Sentimental Sunday: Blue Laws and the Newfangled Movies

image_pdfimage_print
1923 Prohibition on Sunday Movies, in Marion {OH] Daily Star, 17 Apr 1923, Vol. XLVII, No. 122, page 1. Used with kind permission of the Marion Daily Star.
1923 Prohibition on Sunday Movies, in Marion [OH] Daily Star, 17 Apr 1923, Vol. XLVII, No. 122, page 1. Used with kind permission of the Marion Daily Star.

Sunday Blue Laws prohibiting sales of certain items, most notably liquor but also non-necessities, were around for many years, prevalent even into the 1970s. Some cities/states still have them, and lives have to be planned around them, but they do give employees time off to worship (if they worship on a Sunday- not all religions do) and/or be with family.

Transcription of 1923 article above:

SUNDAY MOVIE LAW UPHELD BY COURT

Columbus, April 17 — The su-

preme court today again up-

held the constitutionality of the 

state law prohibiting Sunday motion

pictures, when it refused to hear

the appeal of Walter K. Richards

from the decision of the Hancock

county courts, prohibiting him from

operating his motion picture theater

in Findley on Sunday.

It was surprising to see that movie theaters were included in these type of laws. This newspaper article from Marion, Ohio indicates that a court appeal was brought to the State Supreme Court by a theater owner after he lost his case to stay open on Sunday in Findley, Hancock County, Ohio.  The income lost from not being open that one day was probably significant, especially since many persons would be off work on Sundays and have more time to see a movie. Despite the hardship to his business, the Ohio Supreme Court concurred with the opinion of the lower courts, and Walter K. Richards was not allowed even to appeal.

What was shown in a movie theater back then would have been silent films with an organist playing a soundtrack- ‘talkies’ didn’t come around until 1927.

It would be interesting to know if stage productions were allowed on Sundays in Ohio in 1923.

Some of our ancestors lived in Ohio in 1923- wonder how they felt about prohibiting theaters from opening on Sundays? We do know that many members of the Beerbower/Peters family were very religious, so it is likely they applauded the courts for upholding the law and Sunday as a day of rest. Although many of our then-young ancestors were very active in church groups, how likely was it that they would have wanted to go to the movies on a Sunday with their sweetheart or friends? Probably not all of our ancestors were religious enough to consider closing movie theaters on Sunday required by the church, and some likely worked six days a week- they would have liked a bit of entertainment on their day off. Don’t forget that there was no television or cable tv in 1923!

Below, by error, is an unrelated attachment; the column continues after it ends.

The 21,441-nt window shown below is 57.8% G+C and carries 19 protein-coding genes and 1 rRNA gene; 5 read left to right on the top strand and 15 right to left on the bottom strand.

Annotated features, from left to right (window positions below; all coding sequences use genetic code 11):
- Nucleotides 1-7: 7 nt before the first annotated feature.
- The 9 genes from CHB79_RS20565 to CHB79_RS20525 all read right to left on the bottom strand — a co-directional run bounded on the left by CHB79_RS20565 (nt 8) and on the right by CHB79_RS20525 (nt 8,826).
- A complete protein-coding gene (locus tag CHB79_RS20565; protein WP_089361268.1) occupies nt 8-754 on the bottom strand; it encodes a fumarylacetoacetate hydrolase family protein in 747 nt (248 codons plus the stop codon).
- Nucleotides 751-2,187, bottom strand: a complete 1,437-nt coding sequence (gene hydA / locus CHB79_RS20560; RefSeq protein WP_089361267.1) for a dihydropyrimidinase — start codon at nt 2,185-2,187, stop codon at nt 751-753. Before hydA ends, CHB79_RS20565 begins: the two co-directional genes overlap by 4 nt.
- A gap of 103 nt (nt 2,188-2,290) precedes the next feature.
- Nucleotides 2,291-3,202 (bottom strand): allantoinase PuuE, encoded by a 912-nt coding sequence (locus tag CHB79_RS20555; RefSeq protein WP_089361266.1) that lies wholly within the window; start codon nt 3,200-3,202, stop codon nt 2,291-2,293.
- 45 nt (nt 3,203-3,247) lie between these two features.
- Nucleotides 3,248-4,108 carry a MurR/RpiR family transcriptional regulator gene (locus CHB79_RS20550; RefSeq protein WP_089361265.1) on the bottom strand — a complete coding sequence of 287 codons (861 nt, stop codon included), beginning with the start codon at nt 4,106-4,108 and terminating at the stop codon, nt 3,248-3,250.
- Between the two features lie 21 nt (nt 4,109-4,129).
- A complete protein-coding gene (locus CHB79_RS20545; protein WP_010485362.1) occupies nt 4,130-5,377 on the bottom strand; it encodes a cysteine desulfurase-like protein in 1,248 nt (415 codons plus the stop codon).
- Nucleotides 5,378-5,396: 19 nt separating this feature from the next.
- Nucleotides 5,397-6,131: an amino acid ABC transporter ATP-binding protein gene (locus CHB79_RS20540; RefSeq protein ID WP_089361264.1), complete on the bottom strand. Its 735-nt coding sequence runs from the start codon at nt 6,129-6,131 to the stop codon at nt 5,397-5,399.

This court case also shows how judicial attitude changes over time as the pendulum swings back and forth. Today, our courts strongly uphold the rights of businesses, especially in cases that affect their bottom line.

So, were these “the good ole days,” or not?? Are you sentimental for a time when family and church were a societal focus, or more sentimental for the Sunday afternoons you may have spent at the movies with family or friends?

 

 

Notes, Sources, and References: 

1) 1923 Prohibition on Sunday Movies, in Marion [OH] Daily Star, 17 Apr 1923, Vol. XLVII, No. 122, page 1. Used with kind permission of the Marion Daily Star.

 

Please contact us if you would like higher resolution images. Click to enlarge images.

We would love to read your thoughts and comments about this post (see form below), and thank you for your time! All comments are moderated, however, due to the high intelligence and persistence of spammers/hackers who really should be putting their smarts to use for the public good instead of spamming our little blog.
 

Original content copyright 2013-2015 by Heritage Ramblings Blog and pmm.

Family history is meant to be shared, but the original content of this site may NOT be used for any commercial purposes unless explicit written permission is received from both the blog owner and author. Blogs or websites with ads and/or any income-generating components are included under “commercial purposes,” as are the large genealogy database websites. Sites that republish original HeritageRamblings.net content as their own are in violation of copyright as well, and use of full content is not permitted.
 
Descendants and researchers MAY download images and posts to share with their families, and use the information on their family trees or in family history books with a small number of reprints. Please make sure to credit and cite the information properly.
 
Please contact us if you have any questions about copyright of our blog material.